When: March 2011
Where: Ronda, Spain
What: Aston Martin Virage
Occasion: International first drive
Overall rating: 4/5
Whether it's answering a question nobody asked, or perfectly spanning a gap that needed filling, the Aston Martin Virage adds sharpness to the DB9 without going so far as the DBS. In doing so Aston Martin has created its best DB9-based model yet.
Pricing: €270,600 (based on importing from UK at price of £150,000)
Engine: 6.0-litre V12 petrol
Transmission: six-speed automatic, rear-wheel drive
Body style: two-door coupé
Rivals: Porsche 911 Turbo, Jaguar XKR, Bentley Continental GT
CO2 emissions: data not available
Combined economy: data not available
Tax band: G (€2,100 per annum) Top speed: 300km/h
0-100km/h: 4.6 seconds
Power: 497hp at 6,500rpm
Torque: 570Nm at 5,750rpm
In the metal 5/5
Small, detailed changes mark out the Aston Martin Virage. At a casual glance you could write it off as 'just' a DB9, but a re-profiled grille, side sills, rear diffuser and front wings - containing headlamps borrowed from the Rapide - and restyled air vents with integrated side repeaters do subtly, and effectively, give it a sharper look.
Inside, changes are limited, with the usual fine hand-finished leather and cool instrumentation that's a bit tricky to read in the sun. Significantly, Aston Martin has finally binned the hopeless Volvo-sourced satnav and incorporated a far more user friendly system developed in partnership with Garmin.
Driving it 4/5
Like the styling the changes to the DB9's mechanicals to create the Virage are relatively subtle. There's a touch more power, with the 6.0-litre V12 now delivering 497hp and 570Nm of torque. That drops the 0-100km/h time to 4.6 seconds and gives the Virage a potential maximum of 300km/h. The V12 is a wonderful unit, with Aston's engineers developing it to produce over 85 percent of its power at just 1,500rpm. Don't think that means the V12 doesn't revel in the upper rev reaches; it just brings easy flexibility that cements the Virage's credentials as a grand tourer.
An, easy, effortlessly rapid car then, but the Virage boasts a dynamic edge over its DB9 relative. A new Adaptive Damping System manages to blend tight body control with a decent ride, while the reduced unsprung mass of standard Carbon Ceramic Matrix brakes help enable the Virage to offer comfort despite its increased focus. Ample stopping power too, which, given the way the Virage gathers pace, is useful.
There's not a night and day difference to the way the Aston Virage drives over the DB9, but there's greater finesse and feedback when you push it harder. The steering offers good weighting and decent feel and the revised Touchtronic II six-speed auto shifts smoothly - and unlike so many paddle-shifted autos actually responds quickly to driver inputs at the paddles.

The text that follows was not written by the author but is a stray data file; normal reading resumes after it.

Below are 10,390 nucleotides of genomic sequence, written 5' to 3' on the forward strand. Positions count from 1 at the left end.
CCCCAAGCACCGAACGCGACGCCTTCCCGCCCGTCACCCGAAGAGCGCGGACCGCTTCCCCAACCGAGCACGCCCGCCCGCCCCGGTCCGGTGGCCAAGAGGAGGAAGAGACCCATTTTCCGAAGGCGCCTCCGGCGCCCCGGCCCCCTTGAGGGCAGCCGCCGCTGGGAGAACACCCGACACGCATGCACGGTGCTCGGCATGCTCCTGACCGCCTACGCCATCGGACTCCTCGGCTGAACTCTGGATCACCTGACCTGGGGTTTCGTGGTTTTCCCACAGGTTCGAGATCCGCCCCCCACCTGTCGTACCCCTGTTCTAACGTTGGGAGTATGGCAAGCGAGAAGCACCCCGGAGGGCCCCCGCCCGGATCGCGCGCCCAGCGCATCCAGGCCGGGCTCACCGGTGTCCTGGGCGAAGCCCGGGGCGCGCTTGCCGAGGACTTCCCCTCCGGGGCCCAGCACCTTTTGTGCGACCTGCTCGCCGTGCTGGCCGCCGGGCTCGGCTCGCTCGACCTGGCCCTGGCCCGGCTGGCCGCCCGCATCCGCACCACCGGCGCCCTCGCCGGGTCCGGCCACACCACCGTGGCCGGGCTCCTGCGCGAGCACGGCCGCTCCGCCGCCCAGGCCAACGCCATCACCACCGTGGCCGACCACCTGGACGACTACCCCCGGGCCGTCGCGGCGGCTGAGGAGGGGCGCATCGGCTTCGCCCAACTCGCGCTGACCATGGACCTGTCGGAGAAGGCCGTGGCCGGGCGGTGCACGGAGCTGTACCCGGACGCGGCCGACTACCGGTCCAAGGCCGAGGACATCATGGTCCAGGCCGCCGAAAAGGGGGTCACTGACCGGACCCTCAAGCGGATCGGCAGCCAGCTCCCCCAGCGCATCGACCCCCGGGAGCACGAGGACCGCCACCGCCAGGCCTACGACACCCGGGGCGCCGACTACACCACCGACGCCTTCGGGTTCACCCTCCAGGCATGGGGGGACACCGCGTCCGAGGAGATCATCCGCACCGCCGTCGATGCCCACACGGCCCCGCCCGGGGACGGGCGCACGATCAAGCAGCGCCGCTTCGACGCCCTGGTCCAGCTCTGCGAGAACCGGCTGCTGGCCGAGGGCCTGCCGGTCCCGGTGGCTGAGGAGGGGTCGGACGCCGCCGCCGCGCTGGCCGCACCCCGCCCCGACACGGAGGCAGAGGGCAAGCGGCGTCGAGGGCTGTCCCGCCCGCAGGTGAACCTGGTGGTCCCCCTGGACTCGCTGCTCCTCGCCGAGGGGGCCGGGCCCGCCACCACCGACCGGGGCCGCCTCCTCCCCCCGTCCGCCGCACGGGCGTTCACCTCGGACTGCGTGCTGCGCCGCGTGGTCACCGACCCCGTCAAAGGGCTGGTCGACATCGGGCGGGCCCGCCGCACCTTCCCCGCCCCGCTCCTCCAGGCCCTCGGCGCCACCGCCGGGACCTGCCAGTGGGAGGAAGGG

Hold the button for the revised Dynamic Stability Control down for four seconds and Track Mode is engaged. With the electronics thresholds raised the Virage exhibits fine poise, balance and friendliness up to and beyond its limits of grip. Tighter bends can be exited with a quarter turn of steering lock, with the Virage feeling surprisingly wieldy and agile despite its size.
What you get for your money 4/5
Aston isn't saying exactly how much the Virage will cost you yet, but figure on around €270,000. Unsurprisingly, that's bang in the middle ground between a DB9 and DBS. Given the standard fitment of those Carbon Ceramic Matrix brakes, the 20hp increase and the sharper looks we can't see many buyers walking into an Aston Martin showroom and opting for a standard DB9 - or indeed the DBS.
The car we drove features Aston Martin's optional Sports Seats. They're superb, though they cost a few thousand Euro more and require the deletion of the rear seats for additional luggage space. Given the limited space in the back that's no loss though, and suits the more sporting focus of the Virage better.
The middle ground might not sound appealing but the Aston Martin Virage really does span the two opposites that are the DB9 and DBS rather intelligently. Retaining the grand touring credentials of the DB9 but adding sharper responses and increased performance delivers a fantastic all-round proposition. It's not as unhinged as the firecracker DBS, but it's all the better for it. To write the Virage off as an exercise in model management and range manipulation does it a disservice, as it's the finest choice in the V12 coupé line-up.